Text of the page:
Nov. 20, 2019
FREDERICTON (GNB) — The Office of the Child, Youth and Seniors’ Advocate released its 11th State of the Child Report today at an annual breakfast fundraiser hosted by NB Champions for Child Rights Inc.
The report’s release was part of Child Rights Education Week and also in celebration of the 30th anniversary of the United Nations Convention on the Rights of the Child (UNCRC).
“Over the past 30 years, advocates for the rights of children have worked towards substantial progress,” said Child, Youth and Seniors’ Advocate Norman Bossé. “However, many challenges linger to ensure all 54 Articles of the UNCRC are upheld.”
Bossé noted some improvements.
“The United Nations declared 2019 the International Year of Indigenous Languages, highlighting the devastating impact language loss has on Indigenous rights and culture,” he said. “We see in the New Brunswick data how critically endangered First Nations languages are. But there is hope in the fact that, in our province, a significantly higher percentage of Indigenous youth view learning about their culture as important compared to non-Indigenous youth.”
“It is also very heartening to see that the number of incarcerated youths continues to drop, and also that a new Department of Public Safety policy reverses the practice of Sheriff Services handcuffing and shackling all youth in transport,” said Bossé. “Now it is allowed only if it is justifiable in exceptional circumstances.”
“Still, more work needs to be done, especially in relation to the troubling situations that are evident in the data for youth in poverty,” he said.
You are invited to join Champions for Child Rights and the Child & Youth Advocate's office on Wednesday, November 20th, 2019 at 7:30 a.m. for the State of the Child Breakfast. This fundraiser breakfast will take place at the Crowne Plaza in Fredericton, and will be the platform for the release of the Office of the Child and Youth Advocate's 2019 State of the Child Report.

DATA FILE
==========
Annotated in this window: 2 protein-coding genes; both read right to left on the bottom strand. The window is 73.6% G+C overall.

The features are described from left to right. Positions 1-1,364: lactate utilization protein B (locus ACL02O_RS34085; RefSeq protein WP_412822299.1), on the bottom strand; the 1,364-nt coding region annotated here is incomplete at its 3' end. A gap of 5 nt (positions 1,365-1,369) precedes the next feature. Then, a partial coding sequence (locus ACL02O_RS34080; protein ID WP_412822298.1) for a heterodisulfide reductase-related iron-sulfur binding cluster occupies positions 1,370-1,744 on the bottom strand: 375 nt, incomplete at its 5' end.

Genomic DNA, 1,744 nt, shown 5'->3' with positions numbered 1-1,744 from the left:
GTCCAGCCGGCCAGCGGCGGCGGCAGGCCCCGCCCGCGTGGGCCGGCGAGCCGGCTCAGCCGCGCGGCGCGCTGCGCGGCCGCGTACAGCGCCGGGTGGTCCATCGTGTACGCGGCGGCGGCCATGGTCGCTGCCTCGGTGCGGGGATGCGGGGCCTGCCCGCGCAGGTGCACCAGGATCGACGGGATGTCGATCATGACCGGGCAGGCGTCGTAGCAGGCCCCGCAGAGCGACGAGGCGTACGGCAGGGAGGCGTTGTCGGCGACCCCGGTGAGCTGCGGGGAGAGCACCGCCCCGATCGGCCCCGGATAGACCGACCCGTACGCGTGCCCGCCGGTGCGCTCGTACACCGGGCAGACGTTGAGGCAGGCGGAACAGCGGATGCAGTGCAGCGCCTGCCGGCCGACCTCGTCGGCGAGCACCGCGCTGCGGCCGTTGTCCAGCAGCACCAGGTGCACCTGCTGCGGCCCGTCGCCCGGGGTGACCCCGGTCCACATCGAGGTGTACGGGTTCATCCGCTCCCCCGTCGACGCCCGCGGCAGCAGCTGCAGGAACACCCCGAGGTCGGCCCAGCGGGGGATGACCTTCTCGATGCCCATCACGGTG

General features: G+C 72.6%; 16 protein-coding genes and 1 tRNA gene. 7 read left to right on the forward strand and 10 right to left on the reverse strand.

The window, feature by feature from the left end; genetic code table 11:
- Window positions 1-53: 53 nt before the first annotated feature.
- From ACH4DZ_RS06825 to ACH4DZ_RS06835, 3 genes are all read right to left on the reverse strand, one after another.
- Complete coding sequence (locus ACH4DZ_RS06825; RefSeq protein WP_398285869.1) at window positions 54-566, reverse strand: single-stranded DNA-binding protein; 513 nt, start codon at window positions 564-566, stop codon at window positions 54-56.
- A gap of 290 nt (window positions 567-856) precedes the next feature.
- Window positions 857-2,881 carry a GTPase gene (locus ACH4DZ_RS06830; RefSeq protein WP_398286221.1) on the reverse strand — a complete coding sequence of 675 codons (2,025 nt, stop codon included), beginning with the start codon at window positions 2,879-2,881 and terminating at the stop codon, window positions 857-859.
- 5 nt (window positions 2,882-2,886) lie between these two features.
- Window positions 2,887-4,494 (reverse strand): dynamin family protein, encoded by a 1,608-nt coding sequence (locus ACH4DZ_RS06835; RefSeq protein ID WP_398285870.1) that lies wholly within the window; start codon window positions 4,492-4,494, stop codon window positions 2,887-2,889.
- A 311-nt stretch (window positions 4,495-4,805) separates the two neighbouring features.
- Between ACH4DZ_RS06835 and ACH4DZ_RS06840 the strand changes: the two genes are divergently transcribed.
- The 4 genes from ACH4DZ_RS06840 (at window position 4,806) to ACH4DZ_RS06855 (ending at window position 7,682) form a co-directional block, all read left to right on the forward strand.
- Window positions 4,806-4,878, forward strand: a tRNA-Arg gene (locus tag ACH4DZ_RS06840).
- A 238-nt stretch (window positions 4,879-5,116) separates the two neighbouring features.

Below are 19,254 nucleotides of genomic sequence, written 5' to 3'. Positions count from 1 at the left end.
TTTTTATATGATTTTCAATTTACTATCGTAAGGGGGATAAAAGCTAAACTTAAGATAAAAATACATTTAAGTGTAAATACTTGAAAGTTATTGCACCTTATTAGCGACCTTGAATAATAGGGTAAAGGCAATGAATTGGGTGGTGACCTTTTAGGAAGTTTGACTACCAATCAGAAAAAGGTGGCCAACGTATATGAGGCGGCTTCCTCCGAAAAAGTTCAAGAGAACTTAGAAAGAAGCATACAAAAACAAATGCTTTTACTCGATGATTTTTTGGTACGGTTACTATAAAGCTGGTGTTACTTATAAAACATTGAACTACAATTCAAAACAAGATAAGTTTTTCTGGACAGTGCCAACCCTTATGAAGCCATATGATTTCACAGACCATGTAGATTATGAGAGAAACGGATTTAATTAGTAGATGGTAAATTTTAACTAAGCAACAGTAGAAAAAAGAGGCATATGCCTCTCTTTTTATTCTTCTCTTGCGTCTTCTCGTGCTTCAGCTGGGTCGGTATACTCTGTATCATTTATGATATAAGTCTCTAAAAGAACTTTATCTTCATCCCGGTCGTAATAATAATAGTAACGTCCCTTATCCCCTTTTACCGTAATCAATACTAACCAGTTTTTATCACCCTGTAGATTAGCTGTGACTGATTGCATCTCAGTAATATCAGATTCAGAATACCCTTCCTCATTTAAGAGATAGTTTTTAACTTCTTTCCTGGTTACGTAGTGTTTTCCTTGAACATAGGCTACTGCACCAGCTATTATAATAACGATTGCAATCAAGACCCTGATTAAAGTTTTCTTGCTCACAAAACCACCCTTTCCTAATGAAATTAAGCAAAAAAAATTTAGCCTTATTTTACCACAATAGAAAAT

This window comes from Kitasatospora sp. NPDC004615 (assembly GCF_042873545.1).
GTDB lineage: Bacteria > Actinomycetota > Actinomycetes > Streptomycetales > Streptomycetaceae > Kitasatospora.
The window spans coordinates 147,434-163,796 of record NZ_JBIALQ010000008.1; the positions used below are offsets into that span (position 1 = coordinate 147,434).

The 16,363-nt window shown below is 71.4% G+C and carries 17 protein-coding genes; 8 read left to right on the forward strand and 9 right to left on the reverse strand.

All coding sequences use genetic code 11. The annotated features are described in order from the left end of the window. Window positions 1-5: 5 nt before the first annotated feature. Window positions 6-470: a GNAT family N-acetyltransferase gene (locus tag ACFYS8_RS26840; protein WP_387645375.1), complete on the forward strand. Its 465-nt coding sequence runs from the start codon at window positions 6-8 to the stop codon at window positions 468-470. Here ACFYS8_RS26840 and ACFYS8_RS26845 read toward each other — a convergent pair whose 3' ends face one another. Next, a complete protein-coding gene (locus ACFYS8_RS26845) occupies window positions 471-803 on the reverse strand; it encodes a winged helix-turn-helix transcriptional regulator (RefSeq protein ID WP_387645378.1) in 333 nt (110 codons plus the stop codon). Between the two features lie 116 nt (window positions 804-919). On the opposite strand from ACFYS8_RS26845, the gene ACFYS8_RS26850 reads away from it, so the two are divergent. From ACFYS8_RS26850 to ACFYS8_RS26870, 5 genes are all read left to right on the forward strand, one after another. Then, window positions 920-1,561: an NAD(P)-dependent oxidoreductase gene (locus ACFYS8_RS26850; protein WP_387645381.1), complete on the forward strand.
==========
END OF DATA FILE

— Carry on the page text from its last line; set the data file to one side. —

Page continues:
This year, the event will discuss the Right to Education for Children and Youth in New Brunswick and feature:
Tickets are $50 each, and tables of 8 may be purchased for $400. To register for the workshop please "purchase" an additional FREE Civil Society Workshop ticket.
If you would like to attend the workshop and not the breakfast, please register by purchasing the FREE Civil Society Workshop ticket.
"Suicide is the second most common cause of death amongst young people in Canada," said Del Graff, Alberta Child and Youth Advocate, and president of the CCCYA. "By ensuring communities are appropriately resourced, governments can play a key role in preventing these tragic deaths. While the rate of suicide is disproportionately high among Indigenous youth and requires particular attention, preventing suicide for all young people, including those at elevated risk, must be our collective priority."
Jan. 28, 2019
FREDERICTON (GNB) – The Office of the Child and Youth Advocate has released a report entitled Behind Closed Doors: A Story of Neglect.
The report stems from the review of a severe case of child neglect involving a family of five young children.